Celebrating 40 years here last month, The International Exhibition of Ceramic Tiles and Bathroom Furnishings, Cersaie, showcased a variety of new tile trends at Bologna Exhibition Centre. FCW spoke with Emily Holle, creative director at MS International, about what she saw at the show and what retailers and consumers can expect to see in showrooms over the next few years.
Holle noted that a lot of manufacturers have shifted their focus to large format slabs. “The advantages to this are the full-bodied veining and that anything from dramatic marble, ﬂoral wall looks, etc. can be printed on these slabs. My favorite were the wall slabs that look like drapery,” she shared.
And, she said, some preexisting trends remain prevalent. “Subway tiles are still around, but their installation is being reimagined — there’s more modern stacking both vertical and horizontal and herringbone installations as well as elongated looks using long, skinny pieces.”
She felt this unique application stemmed from designers looking for more creative ways to reinvigorate subway tile. Wood looks remain fashionable. Holle remarked that “The tile community continues to be challenged by LVT (luxury vinyl tile), and they’re looking for ways to compete. Wood looks with texture, dimension and vertical applications remain popular.”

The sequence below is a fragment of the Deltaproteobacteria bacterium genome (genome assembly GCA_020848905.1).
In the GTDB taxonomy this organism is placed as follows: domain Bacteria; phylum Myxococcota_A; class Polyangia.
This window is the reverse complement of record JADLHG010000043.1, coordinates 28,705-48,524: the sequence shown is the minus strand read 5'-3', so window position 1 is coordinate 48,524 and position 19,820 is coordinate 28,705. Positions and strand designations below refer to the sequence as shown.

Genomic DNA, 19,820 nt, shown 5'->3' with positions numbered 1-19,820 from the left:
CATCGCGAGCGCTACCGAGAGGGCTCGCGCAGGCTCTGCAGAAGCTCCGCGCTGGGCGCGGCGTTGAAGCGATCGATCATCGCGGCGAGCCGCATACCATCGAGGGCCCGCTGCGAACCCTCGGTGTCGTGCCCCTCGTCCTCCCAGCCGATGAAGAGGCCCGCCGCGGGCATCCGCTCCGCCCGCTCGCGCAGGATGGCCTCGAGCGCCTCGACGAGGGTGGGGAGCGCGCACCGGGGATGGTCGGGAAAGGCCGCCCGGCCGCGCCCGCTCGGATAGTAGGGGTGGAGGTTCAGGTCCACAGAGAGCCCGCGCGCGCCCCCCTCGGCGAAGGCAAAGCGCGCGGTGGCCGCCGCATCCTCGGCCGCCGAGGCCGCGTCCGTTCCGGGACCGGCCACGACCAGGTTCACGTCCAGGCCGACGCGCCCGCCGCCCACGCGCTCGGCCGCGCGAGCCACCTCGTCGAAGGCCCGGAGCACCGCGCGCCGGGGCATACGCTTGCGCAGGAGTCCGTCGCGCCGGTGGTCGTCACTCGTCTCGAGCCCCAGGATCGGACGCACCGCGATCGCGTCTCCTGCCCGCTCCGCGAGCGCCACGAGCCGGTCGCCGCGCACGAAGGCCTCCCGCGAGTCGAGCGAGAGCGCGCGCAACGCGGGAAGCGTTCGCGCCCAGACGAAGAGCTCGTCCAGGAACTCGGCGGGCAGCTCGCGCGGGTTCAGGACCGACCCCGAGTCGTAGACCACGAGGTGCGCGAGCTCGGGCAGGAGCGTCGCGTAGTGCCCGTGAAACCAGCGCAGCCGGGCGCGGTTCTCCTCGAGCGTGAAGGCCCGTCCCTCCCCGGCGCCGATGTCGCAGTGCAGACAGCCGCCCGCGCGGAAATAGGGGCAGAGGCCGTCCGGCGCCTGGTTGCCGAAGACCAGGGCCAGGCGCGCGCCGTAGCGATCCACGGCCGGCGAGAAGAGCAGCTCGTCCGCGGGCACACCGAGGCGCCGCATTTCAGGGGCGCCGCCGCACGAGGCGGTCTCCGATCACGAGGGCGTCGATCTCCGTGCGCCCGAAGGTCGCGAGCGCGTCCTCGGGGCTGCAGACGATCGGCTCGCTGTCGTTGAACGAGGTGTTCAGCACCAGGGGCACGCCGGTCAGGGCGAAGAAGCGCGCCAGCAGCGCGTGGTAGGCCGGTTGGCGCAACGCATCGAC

Other trends that Holle noticed throughout the fair were stone looks with bold and graphic prints, such as Violetta veining. Digital printing and 3D printing, she said, enabled manufacturers to capture the texture of stone’s veining.
As well, pastel colors were popular throughout the show — blues, greys and greens were seen throughout the show. Holle was surprised by the presence of a pastel yellow as well. Furthermore, burgundies, plums and ever-classic blackand- white styles made appearances. Holle also saw a “cool, misty grey-green. This color was almost a neutral color, and very calm and soothing.”
Regarding outdoor tile, she reported, “There was also a big focus on outdoor porcelain pavers — stone, white marble, wood looks and encaustic styles. Many were mixed with turf.”